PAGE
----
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I'm drawing the bloxplot shown below using python and matplotlib. Is there any way I can reduce the distance between the two boxplots on the X axis?

enter image description here

This is the code that I'm using to get the figure above:

import matplotlib.pyplot as plt
from matplotlib import rcParams
rcParams['ytick.direction'] = 'out'
rcParams['xtick.direction'] = 'out'

fig = plt.figure()
xlabels = ["CG", "EG"]
ax = fig.add_subplot(111)
ax.boxplot([values_cg, values_eg])
ax.set_xticklabels(xlabels, rotation=45, ha='right')
ylabels = yticks = np.linspace(0, 20, 5)

ax.tick_params(axis='x', pad=10)
ax.tick_params(axis='y', pad=10)

plt.savefig(os.path.join(output_dir, "output.pdf"))

And this is an example closer to what I'd like to get visually (although I wouldn't mind if the boxplots were even a bit closer to each other):

enter image description here

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3 Answers 3

up vote 4 down vote accepted

Try changing the aspect ratio using

ax.set_aspect(1.5) # or some other float

The larger then number, the narrower (and taller) the plot should be:

a circle will be stretched such that the height is num times the width. aspect=1 is the same as aspect=’equal’.


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I chose this as the answer because setting the aspect is really what I was missing, but in the end the solution also implied changing the boxes' width, as per @tcaswell's answer. –  Filipe Correia May 2 '13 at 12:00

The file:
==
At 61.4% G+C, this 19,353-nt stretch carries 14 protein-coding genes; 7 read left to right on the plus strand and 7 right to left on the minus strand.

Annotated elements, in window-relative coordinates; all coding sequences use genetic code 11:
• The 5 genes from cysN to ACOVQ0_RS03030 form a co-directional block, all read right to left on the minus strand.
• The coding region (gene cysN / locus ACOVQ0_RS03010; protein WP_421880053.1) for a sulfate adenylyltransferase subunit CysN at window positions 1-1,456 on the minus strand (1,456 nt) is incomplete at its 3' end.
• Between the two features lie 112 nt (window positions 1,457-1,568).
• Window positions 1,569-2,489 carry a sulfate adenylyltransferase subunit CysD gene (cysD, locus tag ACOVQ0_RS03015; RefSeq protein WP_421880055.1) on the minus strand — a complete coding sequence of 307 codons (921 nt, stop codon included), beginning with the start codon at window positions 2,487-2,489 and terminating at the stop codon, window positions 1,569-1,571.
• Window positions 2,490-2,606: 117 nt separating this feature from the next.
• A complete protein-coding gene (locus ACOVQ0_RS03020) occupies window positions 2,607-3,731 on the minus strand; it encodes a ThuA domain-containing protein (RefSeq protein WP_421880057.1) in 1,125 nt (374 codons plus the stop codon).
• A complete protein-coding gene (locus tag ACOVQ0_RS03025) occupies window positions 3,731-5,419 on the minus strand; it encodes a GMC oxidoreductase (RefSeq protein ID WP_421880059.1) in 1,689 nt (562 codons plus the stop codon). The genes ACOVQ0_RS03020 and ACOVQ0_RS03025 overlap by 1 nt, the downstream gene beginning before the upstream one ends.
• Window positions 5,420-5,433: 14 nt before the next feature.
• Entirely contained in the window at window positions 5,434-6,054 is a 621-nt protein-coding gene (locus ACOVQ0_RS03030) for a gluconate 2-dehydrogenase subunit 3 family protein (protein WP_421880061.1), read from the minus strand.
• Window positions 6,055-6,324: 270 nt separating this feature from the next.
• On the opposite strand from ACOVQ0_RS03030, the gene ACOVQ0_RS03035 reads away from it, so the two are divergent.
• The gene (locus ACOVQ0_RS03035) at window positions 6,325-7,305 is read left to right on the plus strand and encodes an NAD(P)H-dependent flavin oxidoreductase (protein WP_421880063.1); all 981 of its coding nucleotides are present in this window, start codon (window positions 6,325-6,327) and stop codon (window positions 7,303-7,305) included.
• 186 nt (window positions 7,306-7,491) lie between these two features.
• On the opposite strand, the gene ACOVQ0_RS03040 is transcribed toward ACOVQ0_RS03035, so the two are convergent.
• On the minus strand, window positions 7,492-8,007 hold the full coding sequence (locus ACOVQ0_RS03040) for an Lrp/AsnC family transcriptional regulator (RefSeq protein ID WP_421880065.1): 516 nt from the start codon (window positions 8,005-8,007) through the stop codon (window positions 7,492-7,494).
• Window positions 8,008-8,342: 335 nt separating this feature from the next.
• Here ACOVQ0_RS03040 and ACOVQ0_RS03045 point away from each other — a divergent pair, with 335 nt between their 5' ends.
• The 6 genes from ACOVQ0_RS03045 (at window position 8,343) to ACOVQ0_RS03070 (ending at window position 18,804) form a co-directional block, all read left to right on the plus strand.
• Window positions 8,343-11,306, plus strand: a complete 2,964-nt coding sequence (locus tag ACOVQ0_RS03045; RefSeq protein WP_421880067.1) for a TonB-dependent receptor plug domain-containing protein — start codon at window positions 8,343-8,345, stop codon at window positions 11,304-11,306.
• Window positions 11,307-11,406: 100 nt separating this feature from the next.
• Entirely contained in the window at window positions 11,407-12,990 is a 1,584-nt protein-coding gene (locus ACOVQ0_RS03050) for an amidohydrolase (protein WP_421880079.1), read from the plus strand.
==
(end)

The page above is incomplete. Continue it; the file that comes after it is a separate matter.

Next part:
You can either change the aspect ratio of plot or use the widths kwarg (doc) as such:

ax.boxplot([values_cg, values_eg], widths=1)

to make the boxes wider.

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When your code writes:


You're putting the first box plot on 0 and the second one on 1 (event though you change the tick labels afterwards), just like in the second, "wanted" example you gave they are set on 1,2,3. So i think an alternative solution would be to play with the xticks position and the xlim of the plot.

for example using


would place them closer.

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This was the first approach that I've tried, but without much luck. I think the reason is that the space between ticks is always relative to the space that is available. So, if I move the ticks closer to the origin, more space will be available to the right, and the plot will be "zoomed in" too take the available space. As to xlim(), it only allows to control the space from the ticks to the origin, not the space between ticks. –  Filipe Correia May 2 '13 at 11:56

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